Court in Egypt orders retrial for Mubarak after appeal
A court in Egypt has ordered a retrial for ex-President Hosni Mubarak after accepting an appeal against his life sentence over the deaths of protesters.
Mubarak, 84, was overthrown in 2011 after mass street protests, and jailed in June. About 850 people were killed in a crackdown by security forces.
The ex-leader, who remains in custody, will also be retried on corruption charges for which he was acquitted.
Former Interior Minister Habib al-Adly will be retried on the same charges.
Mubarak's sons Gamal and Alaa, and fugitive businessman Hussein Salem also had their acquittals on corruption charges overturned and will be retried.
No specific reason was given for Sunday's rulings, but legal experts said procedural issues with the original trials were a factor, the Associated Press news agency reported.
A retrial cannot result in a harsher penalty, but could re-impose a maximum life sentence or even lead to an acquittal. No date for the retrial has been set.
In a brief announcement Judge Ahmed Ali Abdel Rahman said: "The court has ruled to accept the appeal filed by the defendants... and orders a retrial."
Mohamed Abdel Razek, one of Mubarak's lawyers, told Reuters news agency the retrial would be based on the same evidence used in the previous trial.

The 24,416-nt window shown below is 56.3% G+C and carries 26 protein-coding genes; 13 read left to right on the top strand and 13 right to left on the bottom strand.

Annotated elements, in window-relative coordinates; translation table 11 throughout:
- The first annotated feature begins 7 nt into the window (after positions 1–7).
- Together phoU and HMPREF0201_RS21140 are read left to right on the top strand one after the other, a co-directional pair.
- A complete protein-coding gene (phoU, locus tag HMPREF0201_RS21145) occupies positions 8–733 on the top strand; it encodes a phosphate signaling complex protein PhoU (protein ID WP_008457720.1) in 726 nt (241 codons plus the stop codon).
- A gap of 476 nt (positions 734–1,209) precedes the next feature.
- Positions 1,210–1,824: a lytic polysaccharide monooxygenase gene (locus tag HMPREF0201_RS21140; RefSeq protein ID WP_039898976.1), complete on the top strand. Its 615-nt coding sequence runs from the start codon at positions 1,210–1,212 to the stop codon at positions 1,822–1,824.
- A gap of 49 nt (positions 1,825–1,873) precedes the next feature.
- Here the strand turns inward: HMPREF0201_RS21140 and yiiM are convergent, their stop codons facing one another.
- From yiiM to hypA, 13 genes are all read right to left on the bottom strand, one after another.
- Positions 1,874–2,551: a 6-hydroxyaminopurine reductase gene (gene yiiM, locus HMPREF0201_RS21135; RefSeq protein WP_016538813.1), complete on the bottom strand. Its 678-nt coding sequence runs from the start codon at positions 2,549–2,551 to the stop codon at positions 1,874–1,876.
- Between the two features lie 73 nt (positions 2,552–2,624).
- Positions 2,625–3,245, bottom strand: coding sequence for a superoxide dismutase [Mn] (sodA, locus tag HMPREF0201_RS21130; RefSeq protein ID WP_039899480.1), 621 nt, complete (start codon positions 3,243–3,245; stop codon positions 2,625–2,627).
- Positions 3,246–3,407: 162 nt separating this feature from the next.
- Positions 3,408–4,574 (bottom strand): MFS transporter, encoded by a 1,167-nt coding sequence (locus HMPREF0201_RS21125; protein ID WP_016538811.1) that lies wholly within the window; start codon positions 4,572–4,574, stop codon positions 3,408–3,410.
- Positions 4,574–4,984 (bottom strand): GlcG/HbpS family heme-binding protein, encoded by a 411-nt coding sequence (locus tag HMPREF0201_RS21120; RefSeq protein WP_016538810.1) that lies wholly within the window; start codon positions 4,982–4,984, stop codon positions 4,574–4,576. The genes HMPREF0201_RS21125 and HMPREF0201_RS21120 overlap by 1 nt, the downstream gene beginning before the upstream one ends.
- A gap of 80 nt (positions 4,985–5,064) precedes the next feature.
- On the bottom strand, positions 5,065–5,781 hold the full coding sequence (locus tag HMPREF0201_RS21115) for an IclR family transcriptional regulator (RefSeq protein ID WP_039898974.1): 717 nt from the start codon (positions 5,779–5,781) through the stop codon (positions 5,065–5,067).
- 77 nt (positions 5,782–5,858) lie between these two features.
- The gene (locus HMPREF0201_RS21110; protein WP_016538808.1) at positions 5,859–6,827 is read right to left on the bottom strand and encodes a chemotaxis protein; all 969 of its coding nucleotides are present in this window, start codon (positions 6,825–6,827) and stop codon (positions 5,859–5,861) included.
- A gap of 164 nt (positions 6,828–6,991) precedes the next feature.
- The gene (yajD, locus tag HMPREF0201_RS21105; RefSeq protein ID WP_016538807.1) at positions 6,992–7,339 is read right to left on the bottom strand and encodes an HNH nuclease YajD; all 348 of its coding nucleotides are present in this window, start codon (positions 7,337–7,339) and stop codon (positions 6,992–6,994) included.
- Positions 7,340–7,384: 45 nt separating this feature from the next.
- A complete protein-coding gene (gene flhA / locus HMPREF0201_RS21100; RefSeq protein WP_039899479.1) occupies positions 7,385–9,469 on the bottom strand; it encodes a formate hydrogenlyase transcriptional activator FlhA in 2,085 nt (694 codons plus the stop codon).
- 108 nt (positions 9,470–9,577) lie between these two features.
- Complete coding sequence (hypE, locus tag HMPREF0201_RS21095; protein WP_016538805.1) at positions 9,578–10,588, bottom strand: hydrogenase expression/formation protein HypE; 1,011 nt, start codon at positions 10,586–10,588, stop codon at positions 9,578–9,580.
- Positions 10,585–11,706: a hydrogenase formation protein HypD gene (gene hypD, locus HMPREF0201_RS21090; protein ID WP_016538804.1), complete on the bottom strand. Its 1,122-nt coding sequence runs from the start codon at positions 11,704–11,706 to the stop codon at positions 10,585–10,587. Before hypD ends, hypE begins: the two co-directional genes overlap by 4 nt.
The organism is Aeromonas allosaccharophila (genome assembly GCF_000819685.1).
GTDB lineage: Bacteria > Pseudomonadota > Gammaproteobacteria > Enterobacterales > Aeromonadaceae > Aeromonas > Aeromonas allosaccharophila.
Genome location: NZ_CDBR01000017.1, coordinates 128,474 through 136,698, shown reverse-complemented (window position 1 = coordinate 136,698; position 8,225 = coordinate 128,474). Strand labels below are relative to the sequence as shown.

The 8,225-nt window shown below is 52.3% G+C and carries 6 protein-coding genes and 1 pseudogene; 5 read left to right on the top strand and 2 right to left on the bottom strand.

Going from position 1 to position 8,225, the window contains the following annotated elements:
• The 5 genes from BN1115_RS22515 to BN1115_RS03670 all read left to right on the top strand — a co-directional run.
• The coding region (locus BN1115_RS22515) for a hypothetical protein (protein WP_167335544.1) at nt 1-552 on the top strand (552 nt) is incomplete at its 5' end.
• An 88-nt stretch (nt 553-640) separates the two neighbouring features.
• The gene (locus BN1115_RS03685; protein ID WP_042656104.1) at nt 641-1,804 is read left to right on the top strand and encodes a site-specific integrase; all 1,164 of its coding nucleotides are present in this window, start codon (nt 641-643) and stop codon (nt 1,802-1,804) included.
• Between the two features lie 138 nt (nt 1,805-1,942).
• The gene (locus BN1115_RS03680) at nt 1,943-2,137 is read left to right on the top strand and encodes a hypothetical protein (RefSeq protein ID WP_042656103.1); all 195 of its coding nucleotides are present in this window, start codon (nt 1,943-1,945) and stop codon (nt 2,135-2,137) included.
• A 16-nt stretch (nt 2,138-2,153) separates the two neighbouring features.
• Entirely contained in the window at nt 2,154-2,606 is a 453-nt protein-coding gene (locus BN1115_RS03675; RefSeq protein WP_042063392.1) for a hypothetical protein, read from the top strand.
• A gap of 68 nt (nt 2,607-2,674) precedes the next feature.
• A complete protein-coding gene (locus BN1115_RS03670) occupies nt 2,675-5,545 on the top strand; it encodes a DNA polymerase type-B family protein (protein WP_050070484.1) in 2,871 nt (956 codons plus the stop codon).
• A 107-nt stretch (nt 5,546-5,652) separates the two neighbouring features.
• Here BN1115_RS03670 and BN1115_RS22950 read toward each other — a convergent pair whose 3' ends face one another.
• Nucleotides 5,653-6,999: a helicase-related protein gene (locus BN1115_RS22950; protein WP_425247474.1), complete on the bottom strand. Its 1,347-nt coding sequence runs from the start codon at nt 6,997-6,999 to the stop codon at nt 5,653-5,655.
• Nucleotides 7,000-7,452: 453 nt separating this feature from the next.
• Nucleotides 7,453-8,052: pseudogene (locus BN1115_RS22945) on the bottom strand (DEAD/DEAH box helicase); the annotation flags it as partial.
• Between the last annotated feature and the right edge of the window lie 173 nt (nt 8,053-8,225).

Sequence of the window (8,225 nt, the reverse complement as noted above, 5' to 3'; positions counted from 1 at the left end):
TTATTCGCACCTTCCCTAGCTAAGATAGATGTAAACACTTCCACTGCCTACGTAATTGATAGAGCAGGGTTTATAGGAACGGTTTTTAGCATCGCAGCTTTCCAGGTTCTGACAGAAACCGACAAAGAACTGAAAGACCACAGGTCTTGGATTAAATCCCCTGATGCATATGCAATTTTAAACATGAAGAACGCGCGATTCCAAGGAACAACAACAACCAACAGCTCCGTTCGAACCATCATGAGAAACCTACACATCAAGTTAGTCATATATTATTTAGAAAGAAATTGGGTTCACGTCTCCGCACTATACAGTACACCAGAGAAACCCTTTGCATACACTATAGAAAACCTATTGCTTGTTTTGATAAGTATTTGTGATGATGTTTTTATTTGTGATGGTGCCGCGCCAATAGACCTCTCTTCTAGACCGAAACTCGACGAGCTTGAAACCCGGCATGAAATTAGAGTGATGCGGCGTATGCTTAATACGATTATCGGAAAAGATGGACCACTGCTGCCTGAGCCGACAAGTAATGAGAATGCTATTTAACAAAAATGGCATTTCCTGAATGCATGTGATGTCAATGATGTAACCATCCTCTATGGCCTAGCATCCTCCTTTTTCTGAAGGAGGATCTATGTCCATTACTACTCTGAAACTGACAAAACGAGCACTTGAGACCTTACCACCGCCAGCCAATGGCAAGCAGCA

"No new evidence will be added to the case," he said.
A new panel of judges could consider the former leader's health when issuing their verdict, Mubarak's lawyer added.
Since Mubarak was jailed in Cairo, there have been frequent reports about his ill-health.
He is currently in a military hospital after hurting himself in a fall in his prison bathroom last month.
On Saturday, the former leader was reportedly questioned over gifts worth millions of Egyptian pounds which he allegedly received from the country's flagship state newspaper, Al-Ahram.
He was ordered detained for 15 days pending the investigation, a judicial source told AFP news agency.
'We love you'
Sunday's ruling was met with cries of "Long live justice!" by Mubarak supporters who held up his picture and hugged each other in the courtroom while dozens more outside shouted "We love you, president!", AFP news agency reports.
On 2 June, following a 10-month trial, Mubarak and Adly were convicted of conspiring in the killing of protesters.
The two men had faced possible death sentences.
Gamal and Alaa remain in prison while on trial for alleged insider trading and using their influence to buy state land at a fraction of its value.
Families of victims were disappointed that Mubarak had not been convicted of ordering the killings, the BBC's Aleem Maqbool reports from Cairo.
There was also dismay among some that he had not been tried for abuses allegedly committed earlier in his rule.
At the same trial in June, Mubarak was acquitted of corruption.